Twin Pines Dairy kicks off local sales
DECATUR TWP.–As newborn calves called to their mothers and barn kittens laid about in the straw, the first bottles of old-school milk at Twin Pines Dairy were officially for sale Monday morning.
“The last four days have netted three 18-hour days and one 17-hour, but we just did what we had to do to get everything bottled for our first orders this week,” said Dave Florence, owner of the Washington County dairy farm. “And I was already taking more orders today after wrapping up milking this morning.”
Florence has taken just under a year to convert his farm back to old-school, on-site low-heat pasteurization after watching plummeting milk prices close small farms across the country.
“It’s been hard, watching so many close their doors and sell off their cows,” said Florence as he walked through the sterile processing room and between shining tanks. “Last week, we had our last truck pick up to take the milk to Broughton; it’s been the same family picking up our milk since Florence Dairy stopped bottling our own 51 years ago.”
But the first sales of whole, 2 percent and flavored milks and drinkable yogurts Monday were accompanied by exclamations and smiles in the small farm store just off Ohio 555.
“I know we’ll be buying all of our milk here,” said Deb Alloway, of Decatur Township, as she stopped in with her husband, Tom. “And I want to get yogurt for the kids, too. They’re excited to try the flavors.”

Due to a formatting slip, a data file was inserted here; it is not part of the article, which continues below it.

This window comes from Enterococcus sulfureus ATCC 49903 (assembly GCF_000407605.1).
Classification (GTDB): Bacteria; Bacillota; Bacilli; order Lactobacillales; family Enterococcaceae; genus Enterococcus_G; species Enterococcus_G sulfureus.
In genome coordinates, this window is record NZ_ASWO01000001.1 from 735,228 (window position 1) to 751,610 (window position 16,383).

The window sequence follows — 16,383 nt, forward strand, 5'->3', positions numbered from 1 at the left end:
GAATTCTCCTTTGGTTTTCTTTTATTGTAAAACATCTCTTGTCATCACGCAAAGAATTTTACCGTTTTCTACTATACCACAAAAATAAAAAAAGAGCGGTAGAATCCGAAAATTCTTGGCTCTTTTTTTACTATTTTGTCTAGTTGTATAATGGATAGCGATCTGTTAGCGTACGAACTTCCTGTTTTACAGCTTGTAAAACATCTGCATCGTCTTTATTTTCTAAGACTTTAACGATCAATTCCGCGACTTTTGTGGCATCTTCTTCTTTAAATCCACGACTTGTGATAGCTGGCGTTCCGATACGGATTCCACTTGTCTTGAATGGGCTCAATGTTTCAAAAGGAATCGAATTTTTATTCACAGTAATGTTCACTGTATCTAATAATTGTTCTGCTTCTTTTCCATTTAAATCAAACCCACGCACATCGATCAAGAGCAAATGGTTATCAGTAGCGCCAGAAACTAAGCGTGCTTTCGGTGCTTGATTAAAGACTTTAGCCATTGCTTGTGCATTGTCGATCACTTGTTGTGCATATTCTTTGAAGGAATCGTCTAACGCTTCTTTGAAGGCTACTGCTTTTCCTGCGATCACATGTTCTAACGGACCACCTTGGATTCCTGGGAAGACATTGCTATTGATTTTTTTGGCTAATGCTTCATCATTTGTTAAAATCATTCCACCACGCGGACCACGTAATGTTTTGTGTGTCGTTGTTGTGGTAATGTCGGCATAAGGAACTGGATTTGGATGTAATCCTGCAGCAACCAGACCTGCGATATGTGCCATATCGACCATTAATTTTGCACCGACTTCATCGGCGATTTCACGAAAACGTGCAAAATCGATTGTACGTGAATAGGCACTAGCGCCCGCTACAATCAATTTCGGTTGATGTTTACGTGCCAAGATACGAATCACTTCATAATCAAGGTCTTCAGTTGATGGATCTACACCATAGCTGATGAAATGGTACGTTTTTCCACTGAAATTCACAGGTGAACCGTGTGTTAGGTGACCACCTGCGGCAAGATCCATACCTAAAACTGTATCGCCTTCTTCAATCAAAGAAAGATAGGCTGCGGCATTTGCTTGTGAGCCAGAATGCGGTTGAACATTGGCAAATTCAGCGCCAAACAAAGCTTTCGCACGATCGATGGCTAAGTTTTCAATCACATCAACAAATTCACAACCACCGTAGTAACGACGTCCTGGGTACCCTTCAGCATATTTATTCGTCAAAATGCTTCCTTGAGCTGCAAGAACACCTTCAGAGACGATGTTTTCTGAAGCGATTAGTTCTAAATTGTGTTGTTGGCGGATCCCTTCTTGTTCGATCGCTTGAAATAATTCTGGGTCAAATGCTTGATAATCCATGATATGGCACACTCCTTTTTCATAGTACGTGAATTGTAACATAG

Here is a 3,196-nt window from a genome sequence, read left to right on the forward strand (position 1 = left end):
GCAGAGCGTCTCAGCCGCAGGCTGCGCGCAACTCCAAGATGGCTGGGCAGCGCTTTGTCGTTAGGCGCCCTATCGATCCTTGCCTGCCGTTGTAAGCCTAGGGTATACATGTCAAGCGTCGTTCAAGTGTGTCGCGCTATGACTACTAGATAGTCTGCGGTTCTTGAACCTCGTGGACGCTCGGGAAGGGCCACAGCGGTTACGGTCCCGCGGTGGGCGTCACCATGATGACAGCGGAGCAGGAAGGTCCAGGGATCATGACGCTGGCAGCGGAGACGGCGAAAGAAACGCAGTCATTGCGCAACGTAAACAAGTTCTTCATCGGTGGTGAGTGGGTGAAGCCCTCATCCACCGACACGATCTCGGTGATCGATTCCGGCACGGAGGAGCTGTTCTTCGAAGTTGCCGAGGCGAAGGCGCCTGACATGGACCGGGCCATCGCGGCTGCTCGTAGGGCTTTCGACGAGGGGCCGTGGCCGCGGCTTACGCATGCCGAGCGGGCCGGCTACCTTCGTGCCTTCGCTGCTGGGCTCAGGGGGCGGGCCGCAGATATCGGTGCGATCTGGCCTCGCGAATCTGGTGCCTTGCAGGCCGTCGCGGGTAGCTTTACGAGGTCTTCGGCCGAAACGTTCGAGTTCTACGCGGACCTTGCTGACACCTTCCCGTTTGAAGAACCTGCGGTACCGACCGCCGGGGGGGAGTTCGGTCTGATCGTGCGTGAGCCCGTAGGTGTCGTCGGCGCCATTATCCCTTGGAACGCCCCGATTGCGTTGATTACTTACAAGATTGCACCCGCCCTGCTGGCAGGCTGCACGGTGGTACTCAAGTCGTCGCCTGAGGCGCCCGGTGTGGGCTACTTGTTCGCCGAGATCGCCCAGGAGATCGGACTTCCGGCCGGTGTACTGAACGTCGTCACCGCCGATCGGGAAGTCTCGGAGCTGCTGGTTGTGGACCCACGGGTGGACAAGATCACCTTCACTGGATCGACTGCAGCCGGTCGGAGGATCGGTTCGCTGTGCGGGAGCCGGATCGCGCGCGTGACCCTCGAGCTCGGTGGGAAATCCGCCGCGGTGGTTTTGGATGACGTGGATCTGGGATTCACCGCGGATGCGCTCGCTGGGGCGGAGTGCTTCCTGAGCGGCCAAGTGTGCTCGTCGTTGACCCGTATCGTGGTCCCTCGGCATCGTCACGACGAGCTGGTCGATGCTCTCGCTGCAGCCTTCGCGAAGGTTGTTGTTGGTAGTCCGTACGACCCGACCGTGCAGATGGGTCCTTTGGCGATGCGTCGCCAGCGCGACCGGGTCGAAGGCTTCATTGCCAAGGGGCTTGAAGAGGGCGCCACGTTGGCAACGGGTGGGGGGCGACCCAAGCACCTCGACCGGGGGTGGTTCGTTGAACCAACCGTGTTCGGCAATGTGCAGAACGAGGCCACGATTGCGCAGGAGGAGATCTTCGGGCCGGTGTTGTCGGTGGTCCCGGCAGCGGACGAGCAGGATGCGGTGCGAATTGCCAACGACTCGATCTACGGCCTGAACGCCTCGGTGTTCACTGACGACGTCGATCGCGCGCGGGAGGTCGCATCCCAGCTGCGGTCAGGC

John Lemon, 27, of Parkersburg, was officially the first purchasing customer to grab two gallons out of the farm’s store and peek in the windows showing where the milk is pumped directly from the cow’s milking stall to the processing and bottling room.
“That cookies-and-cream flavor is hands-down the best,” he smiled, handing over cash at the store.
The processing and bottling are intentionally visible to whoever visits the farm–appealing to those who want to see where their milk comes from.
“I have to keep it sealed off from the public; they can’t walk back here because of sanitation, but I want them to see everything, ask questions and know how careful and regulated we are to test and record all the steps and processes to keep this milk safe,” said Florence. “And just like all milk sold across the country, we’re required to test for antibiotics and have a control negative and positive as well for each batch.”
So with 50 heads of dairy cows, and all family hands on deck, the first deliveries went out to local stores and one restaurant all anxiously waiting to taste-test.
“Holy cow,” exclaimed Larry Sloter, Busy Bee Restaurant owner in Marietta, as he took a sip first of the mocha-flavored milk and then the strawberry yogurt. “The staff and I both loved them. (Now I’m) going home to the family for some real decision-makers.”
Sloter said part of the appeal of working with Florence is seeing the milk delivery truck drive up with the bottles Monday, and further supporting his mission of locally sourced products in the breakfast and lunch staple.
Janelle Patterson can be reached at firstname.lastname@example.org.
Twin Pines Dairy Farm and Store
* Address: 77 West Branch Road, Little Hocking.
* Hours: 10 a.m. to 7 p.m. Monday-Saturday.
* Current locations for purchase: Palmer Square Market, Huck’s Farm Market, James Country Store, Mother Earth Foods, Busy Bee Restaurant, Webber’s Market, Ward’s Farm Market.
* Price range: $1.50-$5
* Milk: Whole, 2 percent, chocolate, strawberry, mocha, and cookies-and-cream.
* Drinkable yogurt: Strawberry, blueberry, raspberry and vanilla.
Source: Dave Florence